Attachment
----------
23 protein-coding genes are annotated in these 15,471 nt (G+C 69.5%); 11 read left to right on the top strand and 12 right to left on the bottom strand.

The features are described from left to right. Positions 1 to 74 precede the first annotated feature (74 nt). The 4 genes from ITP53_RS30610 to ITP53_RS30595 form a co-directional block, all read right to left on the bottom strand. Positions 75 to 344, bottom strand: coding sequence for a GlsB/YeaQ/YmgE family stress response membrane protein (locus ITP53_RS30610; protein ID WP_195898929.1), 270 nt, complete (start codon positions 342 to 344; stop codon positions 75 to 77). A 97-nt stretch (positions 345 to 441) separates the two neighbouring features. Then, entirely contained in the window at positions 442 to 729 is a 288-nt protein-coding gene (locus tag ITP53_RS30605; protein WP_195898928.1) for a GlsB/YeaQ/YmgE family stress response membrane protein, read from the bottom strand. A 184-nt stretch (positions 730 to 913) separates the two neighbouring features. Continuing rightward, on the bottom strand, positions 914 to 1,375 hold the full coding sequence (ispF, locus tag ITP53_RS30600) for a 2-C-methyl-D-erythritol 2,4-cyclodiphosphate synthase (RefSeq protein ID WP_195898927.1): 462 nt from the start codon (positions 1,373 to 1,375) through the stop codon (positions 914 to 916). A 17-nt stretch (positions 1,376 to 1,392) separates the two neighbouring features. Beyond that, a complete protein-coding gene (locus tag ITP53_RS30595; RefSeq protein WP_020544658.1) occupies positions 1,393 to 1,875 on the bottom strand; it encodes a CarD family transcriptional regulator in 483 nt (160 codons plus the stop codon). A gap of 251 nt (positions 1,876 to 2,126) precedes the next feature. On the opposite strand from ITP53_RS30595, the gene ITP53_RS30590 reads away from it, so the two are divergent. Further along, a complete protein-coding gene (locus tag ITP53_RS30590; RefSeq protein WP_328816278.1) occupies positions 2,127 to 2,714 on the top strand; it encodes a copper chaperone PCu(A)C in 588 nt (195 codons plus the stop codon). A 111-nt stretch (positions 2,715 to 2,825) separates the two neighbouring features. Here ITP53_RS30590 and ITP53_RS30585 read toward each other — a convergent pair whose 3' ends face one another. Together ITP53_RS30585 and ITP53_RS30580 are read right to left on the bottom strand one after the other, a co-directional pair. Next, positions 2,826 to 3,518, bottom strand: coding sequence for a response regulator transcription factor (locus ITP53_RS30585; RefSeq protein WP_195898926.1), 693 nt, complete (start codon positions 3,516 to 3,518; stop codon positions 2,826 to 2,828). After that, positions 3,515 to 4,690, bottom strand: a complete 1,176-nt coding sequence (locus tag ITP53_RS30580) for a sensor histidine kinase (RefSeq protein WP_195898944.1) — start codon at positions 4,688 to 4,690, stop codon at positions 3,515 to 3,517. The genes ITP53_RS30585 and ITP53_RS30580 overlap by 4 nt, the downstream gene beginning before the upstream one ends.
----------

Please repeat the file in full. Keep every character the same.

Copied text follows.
23 protein-coding genes are annotated in these 15,471 nt (G+C 69.5%); 11 read left to right on the top strand and 12 right to left on the bottom strand.

The features are described from left to right. Positions 1 to 74 precede the first annotated feature (74 nt). The 4 genes from ITP53_RS30610 to ITP53_RS30595 form a co-directional block, all read right to left on the bottom strand. Positions 75 to 344, bottom strand: coding sequence for a GlsB/YeaQ/YmgE family stress response membrane protein (locus ITP53_RS30610; protein ID WP_195898929.1), 270 nt, complete (start codon positions 342 to 344; stop codon positions 75 to 77). A 97-nt stretch (positions 345 to 441) separates the two neighbouring features. Then, entirely contained in the window at positions 442 to 729 is a 288-nt protein-coding gene (locus tag ITP53_RS30605; protein WP_195898928.1) for a GlsB/YeaQ/YmgE family stress response membrane protein, read from the bottom strand. A 184-nt stretch (positions 730 to 913) separates the two neighbouring features. Continuing rightward, on the bottom strand, positions 914 to 1,375 hold the full coding sequence (ispF, locus tag ITP53_RS30600) for a 2-C-methyl-D-erythritol 2,4-cyclodiphosphate synthase (RefSeq protein ID WP_195898927.1): 462 nt from the start codon (positions 1,373 to 1,375) through the stop codon (positions 914 to 916). A 17-nt stretch (positions 1,376 to 1,392) separates the two neighbouring features. Beyond that, a complete protein-coding gene (locus tag ITP53_RS30595; RefSeq protein WP_020544658.1) occupies positions 1,393 to 1,875 on the bottom strand; it encodes a CarD family transcriptional regulator in 483 nt (160 codons plus the stop codon). A gap of 251 nt (positions 1,876 to 2,126) precedes the next feature. On the opposite strand from ITP53_RS30595, the gene ITP53_RS30590 reads away from it, so the two are divergent. Further along, a complete protein-coding gene (locus tag ITP53_RS30590; RefSeq protein WP_328816278.1) occupies positions 2,127 to 2,714 on the top strand; it encodes a copper chaperone PCu(A)C in 588 nt (195 codons plus the stop codon). A 111-nt stretch (positions 2,715 to 2,825) separates the two neighbouring features. Here ITP53_RS30590 and ITP53_RS30585 read toward each other — a convergent pair whose 3' ends face one another. Together ITP53_RS30585 and ITP53_RS30580 are read right to left on the bottom strand one after the other, a co-directional pair. Next, positions 2,826 to 3,518, bottom strand: coding sequence for a response regulator transcription factor (locus ITP53_RS30585; RefSeq protein WP_195898926.1), 693 nt, complete (start codon positions 3,516 to 3,518; stop codon positions 2,826 to 2,828). After that, positions 3,515 to 4,690, bottom strand: a complete 1,176-nt coding sequence (locus tag ITP53_RS30580) for a sensor histidine kinase (RefSeq protein WP_195898944.1) — start codon at positions 4,688 to 4,690, stop codon at positions 3,515 to 3,517. The genes ITP53_RS30585 and ITP53_RS30580 overlap by 4 nt, the downstream gene beginning before the upstream one ends.